9: Rotate and Zoom

This entry is part 9 of a 12-part series on WPF 3D.

Interactive Views

Sawdust allows the user to interactively rotate and zoom a 3D model.  Like any other CAD-like program, understanding how something is put together can be much easier if you can look at it in just the right way.

I've tried two different ways of presenting this interactive feature to the user.  Both of them involve setting the Transform property on the Camera and then using the mouse or UI controls to modify that transform object.

Trackball

The easiest way is to use the Trackball object in the 3D Tools library.  All you have to do is create a Trackball, set your camera's Transform property to its Transform property, and set its EventSource property to an overlay like the one I described in part 8.

Trackball tb = new Trackball();
myViewport3D.Camera.Transform = tb.Transform;
tb.EventSource = myOverlay;

I shall not try to explain all the details of this class works.  Suffice it to say that it works very well and it is very easy it is to use.

Four Sliders

I mostly like the Trackball, but sometimes its rotation feature doesn't feel quite right.  I occasionally find myself fighting with the mouse to get the rotation just how I want it to be.

Lately I've been experimenting with another way of handling rotation and zoom.  Instead of a trackball, I've got four sliders.  Three of them control the rotation around the three primary axes.  The fourth one is the zoom.  In my UI they look like this:

The Camera in my Viewport3D is setup like this:

Point3D c = myObject.GetCenter();
center = new TranslateTransform3D(c.x, c.y, c.z);
rot_x = new AxisAngleRotation3D(
    new Vector3D(1, 0, 0),
    myObject.ViewRotX);
rot_y = new AxisAngleRotation3D(
    new Vector3D(0, 1, 0),
    myObject.ViewRotY);
rot_z = new AxisAngleRotation3D(
    new Vector3D(0, 0, 1),
    myObject.ViewRotZ);
zoom = new ScaleTransform3D(
    myObject.ViewZoom,
    myObject.ViewZoom,
    myObject.ViewZoom);

Transform3DGroup t = new Transform3DGroup();

t.Children.Add(zoom);

// the order of the following three is significant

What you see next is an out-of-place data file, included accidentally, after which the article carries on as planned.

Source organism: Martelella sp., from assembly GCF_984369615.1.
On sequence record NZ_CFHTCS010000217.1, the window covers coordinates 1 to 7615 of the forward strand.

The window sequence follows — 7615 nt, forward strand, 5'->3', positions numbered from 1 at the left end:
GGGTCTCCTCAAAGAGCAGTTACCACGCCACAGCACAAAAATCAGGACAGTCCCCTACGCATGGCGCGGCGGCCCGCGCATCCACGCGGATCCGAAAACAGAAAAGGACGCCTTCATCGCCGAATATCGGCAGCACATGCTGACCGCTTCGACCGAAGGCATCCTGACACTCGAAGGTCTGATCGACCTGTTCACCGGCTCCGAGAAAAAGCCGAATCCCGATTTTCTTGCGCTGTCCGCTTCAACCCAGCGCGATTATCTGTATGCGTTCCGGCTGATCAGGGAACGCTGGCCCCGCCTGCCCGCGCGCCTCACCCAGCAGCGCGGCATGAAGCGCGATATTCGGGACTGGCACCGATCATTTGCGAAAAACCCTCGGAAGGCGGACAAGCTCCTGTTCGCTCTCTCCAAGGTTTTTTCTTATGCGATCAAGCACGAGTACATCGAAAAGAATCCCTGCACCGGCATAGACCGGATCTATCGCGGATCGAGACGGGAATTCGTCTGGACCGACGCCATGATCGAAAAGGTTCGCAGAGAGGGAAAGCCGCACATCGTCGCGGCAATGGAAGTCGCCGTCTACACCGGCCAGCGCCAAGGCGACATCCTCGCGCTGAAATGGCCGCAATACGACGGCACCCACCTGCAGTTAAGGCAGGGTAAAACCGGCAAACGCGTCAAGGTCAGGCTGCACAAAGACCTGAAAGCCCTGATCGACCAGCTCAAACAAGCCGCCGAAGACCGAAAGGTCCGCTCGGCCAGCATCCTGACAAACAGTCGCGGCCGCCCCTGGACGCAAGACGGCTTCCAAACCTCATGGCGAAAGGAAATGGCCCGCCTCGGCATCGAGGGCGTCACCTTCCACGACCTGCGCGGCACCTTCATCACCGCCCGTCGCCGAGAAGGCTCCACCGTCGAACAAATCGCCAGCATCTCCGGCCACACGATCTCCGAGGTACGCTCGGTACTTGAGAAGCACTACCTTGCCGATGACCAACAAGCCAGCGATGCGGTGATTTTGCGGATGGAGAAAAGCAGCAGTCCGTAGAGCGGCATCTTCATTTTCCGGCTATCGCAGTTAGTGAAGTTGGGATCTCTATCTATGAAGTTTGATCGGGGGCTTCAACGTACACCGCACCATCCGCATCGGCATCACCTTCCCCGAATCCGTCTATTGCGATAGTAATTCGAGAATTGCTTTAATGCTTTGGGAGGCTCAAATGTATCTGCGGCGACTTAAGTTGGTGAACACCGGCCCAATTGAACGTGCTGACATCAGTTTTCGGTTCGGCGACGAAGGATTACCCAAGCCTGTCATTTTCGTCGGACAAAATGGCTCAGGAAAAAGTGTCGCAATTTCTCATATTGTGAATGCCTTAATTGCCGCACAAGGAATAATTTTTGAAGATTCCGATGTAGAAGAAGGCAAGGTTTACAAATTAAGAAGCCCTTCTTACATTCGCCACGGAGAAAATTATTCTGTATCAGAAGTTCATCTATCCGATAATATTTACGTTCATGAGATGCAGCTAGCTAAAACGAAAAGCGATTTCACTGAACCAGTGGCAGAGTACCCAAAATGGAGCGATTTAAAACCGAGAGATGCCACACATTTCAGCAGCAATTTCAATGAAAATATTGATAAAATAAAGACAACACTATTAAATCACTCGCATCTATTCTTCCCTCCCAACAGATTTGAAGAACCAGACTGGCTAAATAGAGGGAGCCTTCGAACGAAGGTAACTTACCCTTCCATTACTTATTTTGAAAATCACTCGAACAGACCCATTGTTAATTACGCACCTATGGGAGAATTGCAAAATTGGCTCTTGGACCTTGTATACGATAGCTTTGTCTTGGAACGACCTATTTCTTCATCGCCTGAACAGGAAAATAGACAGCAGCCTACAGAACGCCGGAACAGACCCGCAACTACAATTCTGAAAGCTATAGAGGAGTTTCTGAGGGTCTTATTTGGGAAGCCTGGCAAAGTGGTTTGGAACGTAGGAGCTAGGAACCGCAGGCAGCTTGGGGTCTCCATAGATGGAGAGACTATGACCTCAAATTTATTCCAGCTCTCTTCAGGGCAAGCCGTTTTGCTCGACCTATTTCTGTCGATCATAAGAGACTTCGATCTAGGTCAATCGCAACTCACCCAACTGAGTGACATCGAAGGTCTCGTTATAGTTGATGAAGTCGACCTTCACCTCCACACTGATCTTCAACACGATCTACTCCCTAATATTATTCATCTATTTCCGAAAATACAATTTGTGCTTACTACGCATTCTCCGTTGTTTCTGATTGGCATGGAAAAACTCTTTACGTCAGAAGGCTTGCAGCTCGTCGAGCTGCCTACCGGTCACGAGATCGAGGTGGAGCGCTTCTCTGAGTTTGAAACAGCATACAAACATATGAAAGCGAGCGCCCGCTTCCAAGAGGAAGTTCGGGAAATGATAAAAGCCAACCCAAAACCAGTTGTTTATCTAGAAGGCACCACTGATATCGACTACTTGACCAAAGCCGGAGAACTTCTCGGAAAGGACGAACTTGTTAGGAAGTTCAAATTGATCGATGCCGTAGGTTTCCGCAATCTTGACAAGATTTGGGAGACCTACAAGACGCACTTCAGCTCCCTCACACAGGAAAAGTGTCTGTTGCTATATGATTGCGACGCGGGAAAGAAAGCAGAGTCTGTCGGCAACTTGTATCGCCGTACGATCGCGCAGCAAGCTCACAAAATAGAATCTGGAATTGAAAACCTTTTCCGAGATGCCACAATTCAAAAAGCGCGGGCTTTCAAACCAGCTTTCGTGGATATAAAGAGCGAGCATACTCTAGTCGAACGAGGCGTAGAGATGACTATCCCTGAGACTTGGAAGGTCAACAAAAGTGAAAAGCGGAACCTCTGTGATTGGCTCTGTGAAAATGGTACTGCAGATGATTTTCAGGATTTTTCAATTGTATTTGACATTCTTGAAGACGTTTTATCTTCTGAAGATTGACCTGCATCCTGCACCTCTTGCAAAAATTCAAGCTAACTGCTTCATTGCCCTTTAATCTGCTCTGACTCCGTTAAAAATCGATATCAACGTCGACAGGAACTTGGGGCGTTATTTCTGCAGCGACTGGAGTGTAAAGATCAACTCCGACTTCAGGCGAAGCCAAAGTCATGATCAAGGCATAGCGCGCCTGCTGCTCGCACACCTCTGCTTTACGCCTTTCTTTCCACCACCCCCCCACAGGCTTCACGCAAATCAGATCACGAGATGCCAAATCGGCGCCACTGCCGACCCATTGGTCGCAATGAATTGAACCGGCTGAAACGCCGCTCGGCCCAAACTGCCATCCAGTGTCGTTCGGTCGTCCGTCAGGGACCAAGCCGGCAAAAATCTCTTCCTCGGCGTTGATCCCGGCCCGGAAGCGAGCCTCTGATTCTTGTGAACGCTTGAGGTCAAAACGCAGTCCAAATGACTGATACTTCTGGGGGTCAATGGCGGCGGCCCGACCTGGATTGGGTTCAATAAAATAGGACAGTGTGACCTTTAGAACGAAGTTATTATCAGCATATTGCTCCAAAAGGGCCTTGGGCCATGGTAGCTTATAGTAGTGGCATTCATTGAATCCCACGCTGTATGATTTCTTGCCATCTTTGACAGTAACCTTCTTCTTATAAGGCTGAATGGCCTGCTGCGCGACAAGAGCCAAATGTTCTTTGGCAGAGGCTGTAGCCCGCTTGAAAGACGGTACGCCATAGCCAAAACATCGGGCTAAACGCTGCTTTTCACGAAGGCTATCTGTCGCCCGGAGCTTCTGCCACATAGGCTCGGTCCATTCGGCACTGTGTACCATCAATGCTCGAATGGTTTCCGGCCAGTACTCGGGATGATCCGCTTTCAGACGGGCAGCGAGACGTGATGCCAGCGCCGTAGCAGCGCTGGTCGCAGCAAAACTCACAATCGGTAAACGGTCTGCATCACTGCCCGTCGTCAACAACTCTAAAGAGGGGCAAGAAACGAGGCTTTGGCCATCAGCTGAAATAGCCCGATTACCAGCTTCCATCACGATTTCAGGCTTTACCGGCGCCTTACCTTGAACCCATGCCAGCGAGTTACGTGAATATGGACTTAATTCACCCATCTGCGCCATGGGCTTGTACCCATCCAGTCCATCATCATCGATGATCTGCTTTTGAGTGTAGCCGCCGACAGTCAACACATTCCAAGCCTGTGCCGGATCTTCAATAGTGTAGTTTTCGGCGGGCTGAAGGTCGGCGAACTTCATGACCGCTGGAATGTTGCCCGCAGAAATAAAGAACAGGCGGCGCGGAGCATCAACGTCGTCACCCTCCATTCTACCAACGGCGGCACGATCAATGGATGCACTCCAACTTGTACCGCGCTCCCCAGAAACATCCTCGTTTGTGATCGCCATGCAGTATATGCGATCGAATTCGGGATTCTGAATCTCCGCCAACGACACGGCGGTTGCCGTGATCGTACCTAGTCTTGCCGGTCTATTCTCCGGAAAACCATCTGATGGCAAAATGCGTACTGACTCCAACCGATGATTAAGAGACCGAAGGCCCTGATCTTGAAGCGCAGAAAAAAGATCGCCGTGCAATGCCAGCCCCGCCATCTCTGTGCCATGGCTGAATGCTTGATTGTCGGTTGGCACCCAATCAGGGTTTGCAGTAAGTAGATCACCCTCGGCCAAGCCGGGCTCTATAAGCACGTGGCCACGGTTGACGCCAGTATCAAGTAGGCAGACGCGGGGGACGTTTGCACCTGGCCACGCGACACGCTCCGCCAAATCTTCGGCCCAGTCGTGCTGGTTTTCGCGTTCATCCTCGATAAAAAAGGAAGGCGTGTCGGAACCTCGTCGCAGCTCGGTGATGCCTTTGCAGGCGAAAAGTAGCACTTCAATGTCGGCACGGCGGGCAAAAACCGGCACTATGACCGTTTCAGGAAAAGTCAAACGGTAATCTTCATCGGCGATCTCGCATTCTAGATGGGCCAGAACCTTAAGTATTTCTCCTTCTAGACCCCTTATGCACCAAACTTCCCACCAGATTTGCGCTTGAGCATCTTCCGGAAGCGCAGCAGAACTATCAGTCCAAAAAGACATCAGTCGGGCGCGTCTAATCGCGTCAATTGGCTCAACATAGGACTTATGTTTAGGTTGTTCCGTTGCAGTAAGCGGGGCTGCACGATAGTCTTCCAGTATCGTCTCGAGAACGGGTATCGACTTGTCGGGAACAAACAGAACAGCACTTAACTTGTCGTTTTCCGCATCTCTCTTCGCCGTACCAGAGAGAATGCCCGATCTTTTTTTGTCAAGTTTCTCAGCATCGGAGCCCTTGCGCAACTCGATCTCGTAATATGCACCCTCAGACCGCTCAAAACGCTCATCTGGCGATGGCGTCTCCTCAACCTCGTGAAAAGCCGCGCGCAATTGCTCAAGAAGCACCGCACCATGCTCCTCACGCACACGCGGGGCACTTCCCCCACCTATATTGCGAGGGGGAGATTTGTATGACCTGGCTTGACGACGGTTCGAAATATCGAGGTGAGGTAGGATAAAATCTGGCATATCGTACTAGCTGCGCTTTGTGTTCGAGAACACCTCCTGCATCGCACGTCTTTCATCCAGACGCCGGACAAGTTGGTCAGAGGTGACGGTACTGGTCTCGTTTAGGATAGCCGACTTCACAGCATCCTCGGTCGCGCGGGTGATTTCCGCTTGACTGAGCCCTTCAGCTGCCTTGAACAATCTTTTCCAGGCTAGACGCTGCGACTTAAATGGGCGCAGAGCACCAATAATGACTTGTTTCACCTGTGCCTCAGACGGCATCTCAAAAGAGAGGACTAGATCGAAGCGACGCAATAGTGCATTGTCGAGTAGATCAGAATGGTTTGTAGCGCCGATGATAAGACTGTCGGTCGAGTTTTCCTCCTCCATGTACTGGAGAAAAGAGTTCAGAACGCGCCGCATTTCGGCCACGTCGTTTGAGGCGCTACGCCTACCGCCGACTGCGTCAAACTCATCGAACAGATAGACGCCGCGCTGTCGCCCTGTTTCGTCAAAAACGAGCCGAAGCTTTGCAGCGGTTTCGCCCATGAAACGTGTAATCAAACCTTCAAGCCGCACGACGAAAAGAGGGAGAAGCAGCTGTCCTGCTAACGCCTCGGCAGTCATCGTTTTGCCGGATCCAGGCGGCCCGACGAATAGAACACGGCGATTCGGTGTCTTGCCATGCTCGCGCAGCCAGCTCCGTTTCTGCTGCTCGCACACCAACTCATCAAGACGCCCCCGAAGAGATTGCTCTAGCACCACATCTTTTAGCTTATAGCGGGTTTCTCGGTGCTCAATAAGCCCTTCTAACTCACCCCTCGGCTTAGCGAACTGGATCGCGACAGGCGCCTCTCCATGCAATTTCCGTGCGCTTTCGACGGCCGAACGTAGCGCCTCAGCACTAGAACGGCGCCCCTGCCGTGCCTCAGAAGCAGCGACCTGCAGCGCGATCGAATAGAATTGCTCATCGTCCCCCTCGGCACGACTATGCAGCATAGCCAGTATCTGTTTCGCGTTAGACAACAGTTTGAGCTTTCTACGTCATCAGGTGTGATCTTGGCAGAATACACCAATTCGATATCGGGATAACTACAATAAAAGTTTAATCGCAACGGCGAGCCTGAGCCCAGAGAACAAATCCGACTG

t.Children.Add(new RotateTransform3D(rot_y));
t.Children.Add(new RotateTransform3D(rot_x));
t.Children.Add(new RotateTransform3D(rot_z));

t.Children.Add(center);

myViewport3D.Camera.Transform = t;

Note that I've actually got five transforms in my Transform3DGroup.  The TranslateTransform3D ensures that I am rotating around the center of my 3D object.  Then I've got one AxisAngleRotation3D for each of the three primary axes and a ScaleTransform3D for the zoom feature.

Now the four sliders:

<Slider Name="slider_zoom"
        Orientation="Vertical"
       
Minimum="0.2"
       
Maximum="10"
       
ValueChanged="slider_zoom_changed" />
<
Slider Name="slider_x"
       
DockPanel.Dock="Right"
        Orientation="Vertical"
       
Minimum="-180"
       
Maximum="180"
       
ValueChanged="slider_x_changed" />
<
Slider Name="slider_z"
       
DockPanel.Dock="Top"
       
Orientation="Horizontal"
       
Minimum="-180"
       
Maximum="180"
       
ValueChanged="slider_z_changed" />
<
Slider Name="slider_y"
       
DockPanel.Dock="Bottom"
        Orientation="Horizontal"
       
Minimum="-180"
       
Maximum="180"
       
ValueChanged="slider_y_changed" />

Finally, in the event handlers for each slider, I update the corresponding piece of the transform.  For example, to update the rotation around the X axis, I do something like this:

void slider_x_changed(object sender, RoutedEventArgs args)
{
    rot_x.Angle = slider_x.Value;
}

At the moment, my four sliders are serving me well, but I'll probably put something like the Trackball back into the app eventually.